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Poetry helps memory … and more



Can poetry ease the boredom of locking and stimulate the brain and memory?

While many studies indicate that poetry can boost memory in people with dementia (see here) in one nursing home, a chaplain used poetry as a springboard to much more for many more people.

Since late 2019, Reverend Hugh Vincent Dyer has been a frequent visitor to nursing home residents, serving among the 360 ​​residents for Catholics. At the beginning of the pandemic, he withdrew to prevent them from passing anything on to them. But it was a casual conversation with one resident that gave him an idea.

Poetry in the Air

During a talk, as told in The Federalist, a resident remembered the pleasure of his long lessons with the poet W.H. Auden while a student at Columbia. " Poetry can do a lot to refresh the memories of the residents," Dyer said. With that thought in mind, he became creative.

With the internal PA system of the nursing home, Father Dyer broadcasts what he calls "Cultural Variety" twice a week. The idea is simple. He considers various subjects or topics and then devises creative ways to connect them with poetry and art.

Topics don't have to be & # 39; heavy & # 39; or to be serious. In a recent "Cultural Variety" discussion, Father Dyer focused on trees and described their relationship to culture and writing. He used "A Ballad of Trees and the Master", a short poem by Sidney Lanier (1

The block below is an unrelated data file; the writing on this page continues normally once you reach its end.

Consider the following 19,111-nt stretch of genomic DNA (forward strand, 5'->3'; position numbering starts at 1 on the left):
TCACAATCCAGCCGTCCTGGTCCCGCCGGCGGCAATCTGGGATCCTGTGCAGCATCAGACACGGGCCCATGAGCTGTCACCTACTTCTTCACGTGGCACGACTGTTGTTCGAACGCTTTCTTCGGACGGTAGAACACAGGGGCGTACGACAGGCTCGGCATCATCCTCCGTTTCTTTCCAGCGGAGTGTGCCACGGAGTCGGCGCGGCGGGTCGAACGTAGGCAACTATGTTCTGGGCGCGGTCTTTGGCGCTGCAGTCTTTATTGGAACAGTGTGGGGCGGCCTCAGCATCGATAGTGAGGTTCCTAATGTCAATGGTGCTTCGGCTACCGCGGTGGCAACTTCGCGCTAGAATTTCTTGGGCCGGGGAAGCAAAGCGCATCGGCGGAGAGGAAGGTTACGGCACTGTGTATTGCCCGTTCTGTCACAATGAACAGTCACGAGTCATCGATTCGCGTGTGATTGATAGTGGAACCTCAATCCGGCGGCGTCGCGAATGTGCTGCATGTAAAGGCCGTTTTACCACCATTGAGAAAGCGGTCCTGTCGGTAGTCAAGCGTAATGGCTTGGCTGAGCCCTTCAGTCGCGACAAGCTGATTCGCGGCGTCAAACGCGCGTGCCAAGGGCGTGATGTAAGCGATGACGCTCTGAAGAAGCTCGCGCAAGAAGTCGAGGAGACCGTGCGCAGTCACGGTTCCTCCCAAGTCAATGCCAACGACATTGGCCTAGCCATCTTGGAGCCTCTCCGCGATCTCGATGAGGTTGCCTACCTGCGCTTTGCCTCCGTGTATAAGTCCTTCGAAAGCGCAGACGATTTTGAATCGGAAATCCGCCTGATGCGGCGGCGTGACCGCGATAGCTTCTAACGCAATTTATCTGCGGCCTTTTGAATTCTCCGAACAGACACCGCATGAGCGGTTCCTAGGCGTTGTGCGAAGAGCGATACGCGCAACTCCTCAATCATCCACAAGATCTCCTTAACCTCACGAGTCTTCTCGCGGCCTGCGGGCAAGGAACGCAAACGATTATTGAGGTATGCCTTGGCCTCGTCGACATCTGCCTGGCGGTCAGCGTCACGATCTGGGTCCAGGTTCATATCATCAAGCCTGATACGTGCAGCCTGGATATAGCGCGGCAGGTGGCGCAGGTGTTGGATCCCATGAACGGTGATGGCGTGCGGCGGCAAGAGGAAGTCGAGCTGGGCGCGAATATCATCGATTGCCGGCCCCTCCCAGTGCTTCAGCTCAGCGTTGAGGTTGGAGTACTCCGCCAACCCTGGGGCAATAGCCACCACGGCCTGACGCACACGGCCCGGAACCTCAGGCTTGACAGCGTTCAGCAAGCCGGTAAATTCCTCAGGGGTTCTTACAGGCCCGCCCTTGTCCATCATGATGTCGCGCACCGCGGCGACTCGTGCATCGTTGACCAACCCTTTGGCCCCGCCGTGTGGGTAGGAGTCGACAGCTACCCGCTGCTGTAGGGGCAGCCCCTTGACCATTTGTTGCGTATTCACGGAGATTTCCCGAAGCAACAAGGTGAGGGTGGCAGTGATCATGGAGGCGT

842-1881), as a starting point for his comments.

His poetic "jump-offs" are usually short poems, but sometimes they are children's stories that everyone remembers. Reading & # 39; The Builders & # 39; (link here), a retelling of & # 39; The Three Little Pigs & # 39 ;, for example, was an unexpected way to consider the virtues of hard work and perseverance.

One poem Dyer shared during his program that proved to be particularly popular with residents was "The Plain Facts" by British poet Ruth Pitter (1897-1992), which tells of the joy of life, making friends and smile. "People went to this poem just before Covid really struck," Dyer recalls.

Communication isn't all in one direction: he shared "Simon the Cyrenian Speaks" (link here) by Harlem Renaissance poet Countee Cullen (1903-1946)) after one of the residents, a retired Harlem teacher, told him asked to read it in his program.

Films in the mix

Other cultural experiences also make sense. Father Dyer introduced films, which were broadcast from the house to individual rooms via the CCTV system. Favorites include "Show Boat", classic Bing Crosby movie, "Going My Way", a concert by late jazz pianist and composer Mary Lou Williams, and Kirov Ballet performance of "Swan Lake" [19659002] "To me, [providing cultural outlets to residents] was just an acknowledgment that our elders have lived in this city for many years," Fr. Dyer said. "And although the museums and other cultural institutions are currently closed or no longer accessible to them, they can still access culture."

The full profile can be read on the Federalist website.


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Home / HowToTechnology / Poetry helps memory … and more